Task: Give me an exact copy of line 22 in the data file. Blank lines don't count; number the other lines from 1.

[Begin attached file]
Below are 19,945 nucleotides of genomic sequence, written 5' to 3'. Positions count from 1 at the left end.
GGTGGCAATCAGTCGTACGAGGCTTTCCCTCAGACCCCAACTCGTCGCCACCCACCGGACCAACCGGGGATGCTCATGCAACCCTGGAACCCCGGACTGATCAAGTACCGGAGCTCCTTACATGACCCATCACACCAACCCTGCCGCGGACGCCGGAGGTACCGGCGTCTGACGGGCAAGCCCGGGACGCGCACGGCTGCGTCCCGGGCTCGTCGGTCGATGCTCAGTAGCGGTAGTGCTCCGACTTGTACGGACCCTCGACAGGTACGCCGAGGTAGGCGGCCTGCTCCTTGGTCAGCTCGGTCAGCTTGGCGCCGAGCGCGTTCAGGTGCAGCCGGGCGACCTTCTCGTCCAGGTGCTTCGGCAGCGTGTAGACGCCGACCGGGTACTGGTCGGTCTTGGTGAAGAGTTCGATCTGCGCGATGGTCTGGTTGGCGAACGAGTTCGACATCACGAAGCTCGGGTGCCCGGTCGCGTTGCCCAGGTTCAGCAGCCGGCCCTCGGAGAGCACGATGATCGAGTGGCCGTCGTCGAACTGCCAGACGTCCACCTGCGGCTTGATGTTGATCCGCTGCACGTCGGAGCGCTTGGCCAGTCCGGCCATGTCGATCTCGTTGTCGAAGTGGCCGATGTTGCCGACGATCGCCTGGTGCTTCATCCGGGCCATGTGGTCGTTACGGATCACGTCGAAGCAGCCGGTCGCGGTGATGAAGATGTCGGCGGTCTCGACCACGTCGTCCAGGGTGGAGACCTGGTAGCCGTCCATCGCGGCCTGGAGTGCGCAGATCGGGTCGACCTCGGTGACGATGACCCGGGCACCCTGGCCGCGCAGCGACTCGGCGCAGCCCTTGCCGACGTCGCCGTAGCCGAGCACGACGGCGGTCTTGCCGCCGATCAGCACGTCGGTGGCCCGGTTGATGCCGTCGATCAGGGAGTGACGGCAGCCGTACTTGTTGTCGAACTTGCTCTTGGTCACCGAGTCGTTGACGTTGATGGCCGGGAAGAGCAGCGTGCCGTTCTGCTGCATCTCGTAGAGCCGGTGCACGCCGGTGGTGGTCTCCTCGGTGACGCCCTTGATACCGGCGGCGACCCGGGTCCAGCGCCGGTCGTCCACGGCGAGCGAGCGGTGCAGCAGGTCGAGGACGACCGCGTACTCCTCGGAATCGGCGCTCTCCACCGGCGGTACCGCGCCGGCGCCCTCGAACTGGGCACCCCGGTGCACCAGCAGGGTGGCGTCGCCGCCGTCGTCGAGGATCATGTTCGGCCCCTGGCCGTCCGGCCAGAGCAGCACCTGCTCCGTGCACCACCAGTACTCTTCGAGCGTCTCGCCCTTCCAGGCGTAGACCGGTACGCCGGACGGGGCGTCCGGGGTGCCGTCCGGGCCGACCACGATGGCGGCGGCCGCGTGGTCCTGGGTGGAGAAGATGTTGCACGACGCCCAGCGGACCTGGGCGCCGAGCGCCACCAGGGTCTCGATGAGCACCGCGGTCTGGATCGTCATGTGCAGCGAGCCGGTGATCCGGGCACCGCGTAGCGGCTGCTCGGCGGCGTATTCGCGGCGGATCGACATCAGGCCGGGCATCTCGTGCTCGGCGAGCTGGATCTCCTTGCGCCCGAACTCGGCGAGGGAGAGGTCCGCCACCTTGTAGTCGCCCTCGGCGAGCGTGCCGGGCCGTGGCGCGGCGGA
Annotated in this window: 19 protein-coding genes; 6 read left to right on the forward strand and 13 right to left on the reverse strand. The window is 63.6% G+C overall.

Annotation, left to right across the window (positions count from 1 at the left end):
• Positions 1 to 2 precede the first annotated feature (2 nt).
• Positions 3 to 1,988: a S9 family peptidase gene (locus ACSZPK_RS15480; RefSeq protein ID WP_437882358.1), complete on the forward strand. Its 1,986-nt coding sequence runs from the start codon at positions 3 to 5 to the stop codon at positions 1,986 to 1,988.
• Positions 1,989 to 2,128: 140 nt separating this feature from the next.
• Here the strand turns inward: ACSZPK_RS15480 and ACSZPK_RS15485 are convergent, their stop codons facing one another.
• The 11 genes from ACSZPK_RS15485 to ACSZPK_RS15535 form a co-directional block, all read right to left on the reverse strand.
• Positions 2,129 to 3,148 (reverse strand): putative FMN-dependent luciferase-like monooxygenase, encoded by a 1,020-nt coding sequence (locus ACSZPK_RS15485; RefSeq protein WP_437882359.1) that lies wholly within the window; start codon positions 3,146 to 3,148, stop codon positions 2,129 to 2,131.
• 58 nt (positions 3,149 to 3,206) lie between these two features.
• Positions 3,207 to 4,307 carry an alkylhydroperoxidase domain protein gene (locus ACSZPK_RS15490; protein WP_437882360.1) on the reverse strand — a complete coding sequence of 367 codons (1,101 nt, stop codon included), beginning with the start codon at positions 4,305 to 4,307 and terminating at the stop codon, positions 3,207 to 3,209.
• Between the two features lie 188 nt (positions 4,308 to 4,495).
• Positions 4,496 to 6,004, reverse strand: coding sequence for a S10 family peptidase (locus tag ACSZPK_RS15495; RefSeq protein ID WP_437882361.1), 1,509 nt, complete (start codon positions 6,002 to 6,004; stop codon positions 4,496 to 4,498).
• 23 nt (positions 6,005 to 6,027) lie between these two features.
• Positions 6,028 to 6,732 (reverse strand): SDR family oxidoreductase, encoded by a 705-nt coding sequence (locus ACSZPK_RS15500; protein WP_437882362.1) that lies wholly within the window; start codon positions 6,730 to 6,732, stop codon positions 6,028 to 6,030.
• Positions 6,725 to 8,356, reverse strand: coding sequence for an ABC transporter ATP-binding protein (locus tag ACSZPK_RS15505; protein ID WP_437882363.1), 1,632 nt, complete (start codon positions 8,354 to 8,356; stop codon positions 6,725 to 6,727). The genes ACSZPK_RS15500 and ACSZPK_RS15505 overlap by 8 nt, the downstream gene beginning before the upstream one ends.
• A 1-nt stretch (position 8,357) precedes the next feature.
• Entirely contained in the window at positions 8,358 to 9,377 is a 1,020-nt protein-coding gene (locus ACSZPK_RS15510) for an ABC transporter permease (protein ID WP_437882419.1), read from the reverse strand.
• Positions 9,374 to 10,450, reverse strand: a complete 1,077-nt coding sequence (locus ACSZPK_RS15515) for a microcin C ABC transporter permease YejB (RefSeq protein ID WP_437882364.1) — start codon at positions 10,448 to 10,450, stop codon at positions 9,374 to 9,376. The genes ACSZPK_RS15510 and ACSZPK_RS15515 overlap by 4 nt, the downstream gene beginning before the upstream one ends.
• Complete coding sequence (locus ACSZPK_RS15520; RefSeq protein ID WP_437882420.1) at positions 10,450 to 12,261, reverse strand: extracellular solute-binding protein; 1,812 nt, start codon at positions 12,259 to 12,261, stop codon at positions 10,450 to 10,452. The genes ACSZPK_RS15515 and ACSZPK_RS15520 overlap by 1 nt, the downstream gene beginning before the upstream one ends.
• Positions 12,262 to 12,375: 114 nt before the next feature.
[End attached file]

• Positions 12,262 to 12,375: 114 nt before the next feature.